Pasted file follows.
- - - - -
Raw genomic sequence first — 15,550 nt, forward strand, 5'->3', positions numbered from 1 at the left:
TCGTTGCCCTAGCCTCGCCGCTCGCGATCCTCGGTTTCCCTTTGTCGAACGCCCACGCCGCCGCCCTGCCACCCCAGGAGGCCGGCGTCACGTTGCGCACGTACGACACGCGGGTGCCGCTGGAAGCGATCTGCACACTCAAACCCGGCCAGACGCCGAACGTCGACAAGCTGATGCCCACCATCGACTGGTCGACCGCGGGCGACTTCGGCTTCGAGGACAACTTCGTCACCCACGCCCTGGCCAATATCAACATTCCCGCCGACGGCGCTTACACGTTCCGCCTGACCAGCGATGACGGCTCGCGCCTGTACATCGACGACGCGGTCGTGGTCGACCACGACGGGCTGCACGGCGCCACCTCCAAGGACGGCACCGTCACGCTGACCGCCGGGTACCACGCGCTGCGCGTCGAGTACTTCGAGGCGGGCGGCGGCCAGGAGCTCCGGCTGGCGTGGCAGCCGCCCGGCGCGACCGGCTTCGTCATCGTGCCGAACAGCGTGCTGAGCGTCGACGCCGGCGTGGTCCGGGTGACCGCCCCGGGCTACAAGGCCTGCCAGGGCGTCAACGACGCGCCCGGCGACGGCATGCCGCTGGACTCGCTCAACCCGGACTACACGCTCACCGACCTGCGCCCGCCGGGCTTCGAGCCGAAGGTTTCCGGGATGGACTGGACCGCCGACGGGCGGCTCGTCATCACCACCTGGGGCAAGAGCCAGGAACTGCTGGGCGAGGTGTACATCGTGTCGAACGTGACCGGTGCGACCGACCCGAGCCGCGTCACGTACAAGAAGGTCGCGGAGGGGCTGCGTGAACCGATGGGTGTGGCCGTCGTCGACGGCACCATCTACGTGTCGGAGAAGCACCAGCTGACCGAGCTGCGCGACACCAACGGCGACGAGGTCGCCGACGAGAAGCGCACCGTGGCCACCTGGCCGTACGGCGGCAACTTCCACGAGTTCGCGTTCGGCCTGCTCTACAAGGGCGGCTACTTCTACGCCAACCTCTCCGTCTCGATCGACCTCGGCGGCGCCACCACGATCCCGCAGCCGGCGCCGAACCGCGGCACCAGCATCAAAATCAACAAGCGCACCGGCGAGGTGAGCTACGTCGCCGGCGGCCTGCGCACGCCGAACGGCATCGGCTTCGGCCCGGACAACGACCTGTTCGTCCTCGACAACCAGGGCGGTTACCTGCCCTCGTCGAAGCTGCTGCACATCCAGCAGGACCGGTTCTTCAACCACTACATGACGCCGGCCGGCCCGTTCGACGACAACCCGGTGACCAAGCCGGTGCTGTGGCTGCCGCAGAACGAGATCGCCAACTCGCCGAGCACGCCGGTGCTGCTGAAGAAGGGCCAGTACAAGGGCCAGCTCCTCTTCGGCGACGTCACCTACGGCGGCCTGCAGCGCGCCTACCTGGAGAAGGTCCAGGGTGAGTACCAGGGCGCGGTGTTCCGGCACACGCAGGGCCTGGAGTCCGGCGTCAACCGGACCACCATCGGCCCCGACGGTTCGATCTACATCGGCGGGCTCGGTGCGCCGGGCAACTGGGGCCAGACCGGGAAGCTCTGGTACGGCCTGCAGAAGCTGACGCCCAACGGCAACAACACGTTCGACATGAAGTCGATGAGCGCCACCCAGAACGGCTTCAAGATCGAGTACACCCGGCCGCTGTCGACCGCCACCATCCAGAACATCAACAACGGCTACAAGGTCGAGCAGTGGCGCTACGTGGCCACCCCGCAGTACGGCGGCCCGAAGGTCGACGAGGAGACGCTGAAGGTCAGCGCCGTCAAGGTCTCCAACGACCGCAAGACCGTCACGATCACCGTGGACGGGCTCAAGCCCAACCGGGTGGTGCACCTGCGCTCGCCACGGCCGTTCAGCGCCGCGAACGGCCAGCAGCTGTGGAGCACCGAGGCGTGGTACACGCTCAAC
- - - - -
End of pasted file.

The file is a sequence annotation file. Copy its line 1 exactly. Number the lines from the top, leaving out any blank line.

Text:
Raw genomic sequence first — 15,550 nt, forward strand, 5'->3', positions numbered from 1 at the left: